This grant enabled the dissemination activities of the Discipleship/Citizenship Project. Under this project, John A. Coleman and associates researched six diverse social and political actions groups in the United States in order to understand how Christian concerns inform their outlook and the myriad ways in which their social vision is articulated. The six organizations were: (1) Bread for the World, (2) Operation PUSH, (3)Focus on the Family, (4) Pacific Institute for Community Organizing – PICO, (5) Habitat for Humanity, and (6) Pax Christi, USA. Over a three-year period beginning in 1993, Coleman and associates examined the literature produced by each of these organizations describing their mission, activities and organizational history, and conducted extensive on-site interviews at key service delivery location for each of these organizations.
Researchers sought and gathered information along the following questions: (1) How much do these organizations encourage a congregational and parish-based strategy for their service delivery activities? (2) What are the difficulties involved in sustaining their activities at the local church level? (3) How do the personnel in these organizations experience and articulate the tension between citizenship and discipleship? (4) How do these organizations view the relationship between citizenship and discipleship? (5) What specific problems do these organizations encounter in using discipleship language in public and in employing notions of citizenship within their base in Christian discipleship? All of these inquiries were driven by the underlying quest to understand the relationship between commitment to one’s religion and to one’s nation.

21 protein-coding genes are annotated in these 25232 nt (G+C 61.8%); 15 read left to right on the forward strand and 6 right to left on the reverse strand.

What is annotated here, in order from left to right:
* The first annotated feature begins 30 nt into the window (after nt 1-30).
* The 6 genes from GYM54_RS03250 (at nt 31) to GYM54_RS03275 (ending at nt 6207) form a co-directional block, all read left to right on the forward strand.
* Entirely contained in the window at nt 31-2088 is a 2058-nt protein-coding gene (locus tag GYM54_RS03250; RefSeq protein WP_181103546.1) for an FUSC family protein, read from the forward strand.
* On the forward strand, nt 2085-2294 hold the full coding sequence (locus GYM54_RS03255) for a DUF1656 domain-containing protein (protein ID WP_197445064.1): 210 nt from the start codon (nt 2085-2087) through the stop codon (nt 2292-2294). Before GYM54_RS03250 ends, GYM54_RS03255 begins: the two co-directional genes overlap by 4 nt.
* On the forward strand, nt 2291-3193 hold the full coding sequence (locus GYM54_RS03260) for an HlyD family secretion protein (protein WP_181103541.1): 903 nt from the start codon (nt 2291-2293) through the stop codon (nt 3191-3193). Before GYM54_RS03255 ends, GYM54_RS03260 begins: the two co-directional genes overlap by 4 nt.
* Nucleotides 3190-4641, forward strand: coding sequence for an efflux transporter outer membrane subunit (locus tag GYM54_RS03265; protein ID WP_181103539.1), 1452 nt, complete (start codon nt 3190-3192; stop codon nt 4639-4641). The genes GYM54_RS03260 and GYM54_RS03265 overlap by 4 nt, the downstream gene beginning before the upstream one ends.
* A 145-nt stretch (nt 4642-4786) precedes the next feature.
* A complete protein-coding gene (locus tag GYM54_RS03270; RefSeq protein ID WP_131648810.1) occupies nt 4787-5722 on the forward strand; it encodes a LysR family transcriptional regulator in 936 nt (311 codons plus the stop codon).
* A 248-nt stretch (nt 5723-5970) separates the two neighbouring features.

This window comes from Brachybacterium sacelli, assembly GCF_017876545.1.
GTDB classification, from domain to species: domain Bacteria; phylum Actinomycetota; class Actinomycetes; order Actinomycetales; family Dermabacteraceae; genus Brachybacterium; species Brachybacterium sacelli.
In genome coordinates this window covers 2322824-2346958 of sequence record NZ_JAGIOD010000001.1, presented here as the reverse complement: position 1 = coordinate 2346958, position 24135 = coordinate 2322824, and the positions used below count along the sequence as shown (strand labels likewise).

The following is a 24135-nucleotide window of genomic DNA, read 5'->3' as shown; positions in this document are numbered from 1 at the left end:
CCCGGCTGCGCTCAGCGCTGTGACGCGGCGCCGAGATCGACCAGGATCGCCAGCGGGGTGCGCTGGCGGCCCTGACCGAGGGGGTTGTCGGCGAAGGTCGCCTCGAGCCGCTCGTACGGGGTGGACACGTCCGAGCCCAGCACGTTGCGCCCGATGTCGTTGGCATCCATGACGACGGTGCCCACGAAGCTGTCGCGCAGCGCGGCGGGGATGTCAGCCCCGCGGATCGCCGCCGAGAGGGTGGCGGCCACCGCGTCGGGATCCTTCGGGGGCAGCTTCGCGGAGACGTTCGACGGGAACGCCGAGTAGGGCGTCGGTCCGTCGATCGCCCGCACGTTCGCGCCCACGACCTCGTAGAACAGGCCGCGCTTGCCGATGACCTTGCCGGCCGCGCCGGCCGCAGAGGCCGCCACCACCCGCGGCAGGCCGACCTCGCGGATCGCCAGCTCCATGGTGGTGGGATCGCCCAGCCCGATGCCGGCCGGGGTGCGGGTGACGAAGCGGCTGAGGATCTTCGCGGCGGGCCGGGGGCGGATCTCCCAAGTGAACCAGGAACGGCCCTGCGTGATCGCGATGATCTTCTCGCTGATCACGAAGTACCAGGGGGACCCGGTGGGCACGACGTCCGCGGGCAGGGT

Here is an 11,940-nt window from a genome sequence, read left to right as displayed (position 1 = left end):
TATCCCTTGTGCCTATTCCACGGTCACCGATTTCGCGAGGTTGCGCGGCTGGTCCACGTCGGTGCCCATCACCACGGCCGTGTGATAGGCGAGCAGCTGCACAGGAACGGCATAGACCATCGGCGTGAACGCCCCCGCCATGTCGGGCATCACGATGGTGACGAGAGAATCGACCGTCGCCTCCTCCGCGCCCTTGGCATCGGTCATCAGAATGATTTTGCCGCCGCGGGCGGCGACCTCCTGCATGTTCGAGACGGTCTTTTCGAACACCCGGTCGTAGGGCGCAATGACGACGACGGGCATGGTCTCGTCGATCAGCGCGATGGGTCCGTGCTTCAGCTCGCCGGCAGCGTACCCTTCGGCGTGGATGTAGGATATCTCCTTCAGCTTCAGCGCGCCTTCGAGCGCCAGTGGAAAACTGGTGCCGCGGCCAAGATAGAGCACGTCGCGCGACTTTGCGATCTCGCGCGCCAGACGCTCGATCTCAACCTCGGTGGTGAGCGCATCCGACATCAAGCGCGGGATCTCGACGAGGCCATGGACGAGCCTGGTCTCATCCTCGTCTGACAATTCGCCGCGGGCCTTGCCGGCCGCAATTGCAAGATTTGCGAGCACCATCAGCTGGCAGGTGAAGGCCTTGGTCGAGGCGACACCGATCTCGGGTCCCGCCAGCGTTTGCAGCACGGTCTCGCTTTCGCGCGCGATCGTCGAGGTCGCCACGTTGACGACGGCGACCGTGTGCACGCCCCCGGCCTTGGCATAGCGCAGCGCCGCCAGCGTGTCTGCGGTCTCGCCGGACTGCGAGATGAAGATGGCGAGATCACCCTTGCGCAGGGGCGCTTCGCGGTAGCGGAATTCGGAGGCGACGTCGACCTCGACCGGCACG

The findings of the study were presented in a national conference at the Graduate Theological Union, Berkeley, California on September 8th and 9th, 2000. Approximately one hundred participants attended from across the country besides the local academic community. Coleman, the principal investigator, gave the keynote address. As a result of the extensive three-year long study, Coleman concluded that para-denominational organizations such as the ones this study researched, arise out of efforts to transcend the localized nature of religious congregations. Additionally, these organizations are motivated by the desire to address the root causes of social problems rather than merely ameliorating their effects. Para-denominational organizations stand as a unique interface between religious beliefs and public engagement.